Leaked documents from a lawsuit filed by a now-defunct startup Six4Three on Facebook shows some 700 pages revealing how Facebook leveraged user data against rivals and offered it up as a sop to friends.
NBC News reported how Facebook’s executive team harnessed user data and used it as a bargaining chip to manipulate rivals. There are thousands of leaked documents to support that this was done under the supervision of the company’s CEO Mark Zuckerberg.
NBC News has published an entire log of documents containing 7,000 pages including 4,000 internal communications such as emails, web chats, notes, presentations, spreadsheets on Facebook. These documents are dated between 2011 and 2015 that disclose the company’s strategy of rewarding partners by giving them preferential data while denying the same to competitors.
The lawsuit that resulted in this major leak, was filed by Six4Three, a now inoperative startup which created the failed app Pikinis. The app allowed users to view pictures posted by people on Facebook and in order to work, the software required access to data on Facebook. The suit accuses Facebook of misusing and abusing data and uneven distribution of it. Other apps including Lulu, Beehive ID, and Rosa Bandet couldn’t do business anymore after losing access to data.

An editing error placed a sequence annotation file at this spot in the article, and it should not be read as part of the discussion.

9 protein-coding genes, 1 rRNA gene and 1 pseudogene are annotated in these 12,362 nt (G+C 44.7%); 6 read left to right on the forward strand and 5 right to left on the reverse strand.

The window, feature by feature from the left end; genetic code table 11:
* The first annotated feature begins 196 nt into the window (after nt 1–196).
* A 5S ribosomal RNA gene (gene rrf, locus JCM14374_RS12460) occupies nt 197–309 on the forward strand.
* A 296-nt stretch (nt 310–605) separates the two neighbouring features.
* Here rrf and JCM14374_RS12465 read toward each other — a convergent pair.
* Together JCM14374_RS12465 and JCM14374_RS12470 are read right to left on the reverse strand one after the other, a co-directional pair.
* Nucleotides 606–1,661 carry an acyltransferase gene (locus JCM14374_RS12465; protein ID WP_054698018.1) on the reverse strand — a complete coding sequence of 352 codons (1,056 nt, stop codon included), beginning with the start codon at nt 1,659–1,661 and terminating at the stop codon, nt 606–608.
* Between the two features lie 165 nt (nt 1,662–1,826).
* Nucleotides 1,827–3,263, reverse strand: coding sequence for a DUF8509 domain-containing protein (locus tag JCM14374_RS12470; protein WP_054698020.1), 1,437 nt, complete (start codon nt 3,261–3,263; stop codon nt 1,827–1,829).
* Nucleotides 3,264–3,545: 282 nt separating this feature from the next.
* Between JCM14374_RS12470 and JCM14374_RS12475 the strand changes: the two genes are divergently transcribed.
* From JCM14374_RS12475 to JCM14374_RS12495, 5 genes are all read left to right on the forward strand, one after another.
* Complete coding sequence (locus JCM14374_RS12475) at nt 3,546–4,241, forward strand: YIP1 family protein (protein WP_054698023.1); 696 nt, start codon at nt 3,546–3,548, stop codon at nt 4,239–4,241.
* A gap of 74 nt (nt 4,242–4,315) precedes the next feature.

The documents also revealed similar operations, for instance, the social network company gave extended access to user data to Amazon, as it partnered with Facebook and spent on Facebook advertising while denied data to MessageMe, a messaging app when it grew large enough to be a competition to Facebook.
Commenting on the documents, Facebook’s vice president and deputy general counsel, Paul Grewal, told NBC News, “As we’ve said many times, Six4Three — creators of the Bikinis app — cherry-picked these documents from years ago as part of a lawsuit to force Facebook to share information on friends of the app’s users.”
However, no evidence has been provided by the company to support the “cherry-picked” claim.
In March, this year Zuckerberg said, that Facebook would focus more on its user’s privacy as the social network’s future. But for Facebook, privacy seems like a PR stunt and data more of a currency.